Zipping Through The Forest Canopy
Trip Start Jan 15, 2013
14Trip End Jan 27, 2013
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We were asked to be at breakfast at 6:15 in order to be leave for the starting point of the zip-line by 7:00 am. Wind was the major concern. When we went to bed last evening the wind was howling like a banshee. When the wind is high, the zip-line does not operate for safety reasons and the most likely time to find calm weather, which we did, is early morning.
Upon arrival at the zip-line facility, we met our guides, four very fit looking young men who seemed to know what they were doing. They outfitted us all with harnesses, safety lines, heavy gloves, a big silver pulley apparatus, and helmets
The head guide provided a demonstration and brief instructions. Some of the important items were to always keep one gloved hand on the wire and to keep it behind the pulley where it is to be used as a brake. We were told to never, never touch or adjust our supporting harness. If there is a problem we were to seek assistance from one of the guides. Braking was necessary between some of the platforms in order to keep from coming in too fast and slamming into a tree. Braking was done by pulling down on the steel cable with our gloved hand. The gloves we were issued had a heavy strap of leather across the palm. However, if we braked too much we might stop midway between the two platforms, and it would then be necessary to use a hand-over-hand technique to complete the journey to the platform. Finally, we were to bend our knees and keep our feet crossed at the ankles to prevent our legs from banging into the bottom of the destination platform.
With our minds churning to assimilate all these instructions, we climbed up on the first platform, had the safety line and our pulley system hooked to the steel cable, and off we went
The other big activity of the day involved horseback riding. The Buena Vista Lodge keeps around 300 riding horses, and when we came back from the zip-line experience, sixteen of them had been saddled up by the wranglers and were ready to go. The wrangler selected a horse for each one of us. This time Rafael was our primary guide; it was quickly apparent that he is an excellent horseman. After some safety instructions, we set off at a slow walk towards the hot springs, which were about a one-hour ride away from the horse corral.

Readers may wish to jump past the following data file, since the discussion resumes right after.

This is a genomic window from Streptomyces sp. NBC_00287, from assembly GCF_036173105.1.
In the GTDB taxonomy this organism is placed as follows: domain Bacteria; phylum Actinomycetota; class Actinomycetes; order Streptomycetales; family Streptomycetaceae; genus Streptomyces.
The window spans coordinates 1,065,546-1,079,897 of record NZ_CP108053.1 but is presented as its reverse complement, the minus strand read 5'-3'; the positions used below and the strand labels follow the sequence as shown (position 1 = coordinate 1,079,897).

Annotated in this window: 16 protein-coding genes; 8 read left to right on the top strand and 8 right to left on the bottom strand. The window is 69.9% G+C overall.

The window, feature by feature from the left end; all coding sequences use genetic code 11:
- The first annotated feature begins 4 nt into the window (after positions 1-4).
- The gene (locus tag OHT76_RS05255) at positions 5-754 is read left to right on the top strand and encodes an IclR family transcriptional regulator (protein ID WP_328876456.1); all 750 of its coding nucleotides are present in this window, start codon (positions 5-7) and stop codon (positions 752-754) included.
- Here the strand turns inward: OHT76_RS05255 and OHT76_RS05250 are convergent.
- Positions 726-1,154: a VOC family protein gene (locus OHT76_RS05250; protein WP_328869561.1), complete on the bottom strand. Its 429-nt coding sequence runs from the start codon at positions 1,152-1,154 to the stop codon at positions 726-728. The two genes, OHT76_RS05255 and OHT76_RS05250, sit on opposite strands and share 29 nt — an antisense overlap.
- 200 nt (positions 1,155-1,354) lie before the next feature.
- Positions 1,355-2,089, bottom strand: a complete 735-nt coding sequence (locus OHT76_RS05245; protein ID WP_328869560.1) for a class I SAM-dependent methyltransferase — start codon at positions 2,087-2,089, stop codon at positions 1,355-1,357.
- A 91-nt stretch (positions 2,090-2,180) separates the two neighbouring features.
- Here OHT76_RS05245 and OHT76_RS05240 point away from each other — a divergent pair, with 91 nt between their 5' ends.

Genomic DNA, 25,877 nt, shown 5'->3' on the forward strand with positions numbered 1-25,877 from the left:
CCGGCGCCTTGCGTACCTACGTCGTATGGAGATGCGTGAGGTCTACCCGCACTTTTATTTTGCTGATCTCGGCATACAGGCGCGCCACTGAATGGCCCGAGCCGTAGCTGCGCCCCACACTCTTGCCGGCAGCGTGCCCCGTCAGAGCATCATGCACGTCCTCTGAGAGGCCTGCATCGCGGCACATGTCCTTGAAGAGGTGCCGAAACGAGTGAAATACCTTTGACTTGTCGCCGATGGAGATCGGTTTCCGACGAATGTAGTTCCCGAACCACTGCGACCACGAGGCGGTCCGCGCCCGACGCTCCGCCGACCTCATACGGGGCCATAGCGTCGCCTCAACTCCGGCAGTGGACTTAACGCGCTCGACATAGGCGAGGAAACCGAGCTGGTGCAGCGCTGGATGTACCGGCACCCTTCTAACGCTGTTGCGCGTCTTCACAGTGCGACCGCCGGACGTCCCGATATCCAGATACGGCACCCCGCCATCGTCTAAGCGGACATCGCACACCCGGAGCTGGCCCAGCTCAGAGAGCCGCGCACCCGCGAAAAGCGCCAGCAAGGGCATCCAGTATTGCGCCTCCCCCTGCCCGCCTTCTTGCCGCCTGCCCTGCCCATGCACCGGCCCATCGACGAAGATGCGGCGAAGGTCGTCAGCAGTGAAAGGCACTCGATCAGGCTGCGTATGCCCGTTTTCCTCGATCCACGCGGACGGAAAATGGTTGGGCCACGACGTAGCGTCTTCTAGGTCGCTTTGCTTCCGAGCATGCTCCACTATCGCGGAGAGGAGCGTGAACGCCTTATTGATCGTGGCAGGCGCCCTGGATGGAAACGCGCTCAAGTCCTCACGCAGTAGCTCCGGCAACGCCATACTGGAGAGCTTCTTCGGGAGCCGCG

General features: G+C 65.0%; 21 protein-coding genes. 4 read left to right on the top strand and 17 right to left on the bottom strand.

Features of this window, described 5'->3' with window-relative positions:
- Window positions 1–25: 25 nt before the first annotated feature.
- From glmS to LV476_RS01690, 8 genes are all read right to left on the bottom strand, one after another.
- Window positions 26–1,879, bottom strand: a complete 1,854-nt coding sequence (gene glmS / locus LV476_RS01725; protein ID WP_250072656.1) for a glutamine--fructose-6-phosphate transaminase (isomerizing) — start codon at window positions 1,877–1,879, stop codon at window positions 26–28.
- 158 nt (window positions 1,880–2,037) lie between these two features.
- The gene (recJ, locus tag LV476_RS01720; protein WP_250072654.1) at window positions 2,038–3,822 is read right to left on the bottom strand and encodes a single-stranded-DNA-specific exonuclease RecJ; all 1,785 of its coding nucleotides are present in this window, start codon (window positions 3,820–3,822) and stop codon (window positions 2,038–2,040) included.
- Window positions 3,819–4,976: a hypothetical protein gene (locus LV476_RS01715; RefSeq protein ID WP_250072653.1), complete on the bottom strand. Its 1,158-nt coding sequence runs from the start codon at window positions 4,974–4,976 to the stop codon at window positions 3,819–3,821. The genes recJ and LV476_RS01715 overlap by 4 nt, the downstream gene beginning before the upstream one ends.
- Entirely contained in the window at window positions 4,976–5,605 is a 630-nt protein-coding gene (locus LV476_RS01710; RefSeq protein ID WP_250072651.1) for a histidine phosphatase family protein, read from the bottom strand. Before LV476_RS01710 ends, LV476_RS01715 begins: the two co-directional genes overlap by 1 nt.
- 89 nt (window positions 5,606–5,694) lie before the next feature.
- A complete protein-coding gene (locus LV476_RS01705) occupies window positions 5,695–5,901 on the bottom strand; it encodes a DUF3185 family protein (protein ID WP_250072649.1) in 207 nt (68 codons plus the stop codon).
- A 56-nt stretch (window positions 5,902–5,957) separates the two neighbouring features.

The ride was uneventful, peaceful and enjoyable. Lana's horse, Marileta, was gentle, responded very positively to her, and wanted to be at the head of the pack. Bob’s horse was much more content to bring up the rear, which was fine by him
At the springs, which are near a fumarole, a thermal vent in the earth’s crust, we were first led to the sauna where we were instructed to stay for at least ten minutes to open the pores. Then we visited the volcanic mud pits. The mud was quite warm, hot even, so we carefully dipped it out and slathered the mineral-rich mud all over our bodies. After covering ourselves in mud, we were decorated with crowns of leaves and flower petals. It was quite hilarious to observe all of us covered with mud and wildly decorated. It looked as if we had all "gone native." Rafael used our cameras to take pictures of all of us. It was so outrageous, several members of the group made a point of telling Bob that he definitely did not have their permission to publish their mud-covered bodies, so we are only showing one picture…Bob’s.
Once the mud bath was completed we washed it all off under a very cold-water shower and then raced to soak in the hot spring water. It was the end of a very busy morning. After lunch, some of us took a nap, which was the first such opportunity on this trip.
Late in the afternoon we all gathered again to watch the sun go down again over the Pacific Ocean. It was just as beautiful as yesterday. Dinner tonight was a buffet where we indulged in a fish soup, a buffet of various salads, sea bass, a beef dish in tomato sauce, various vegetables, and of course rice and black beans. We finished the meal with a delicious flan. It was the end to a very good day.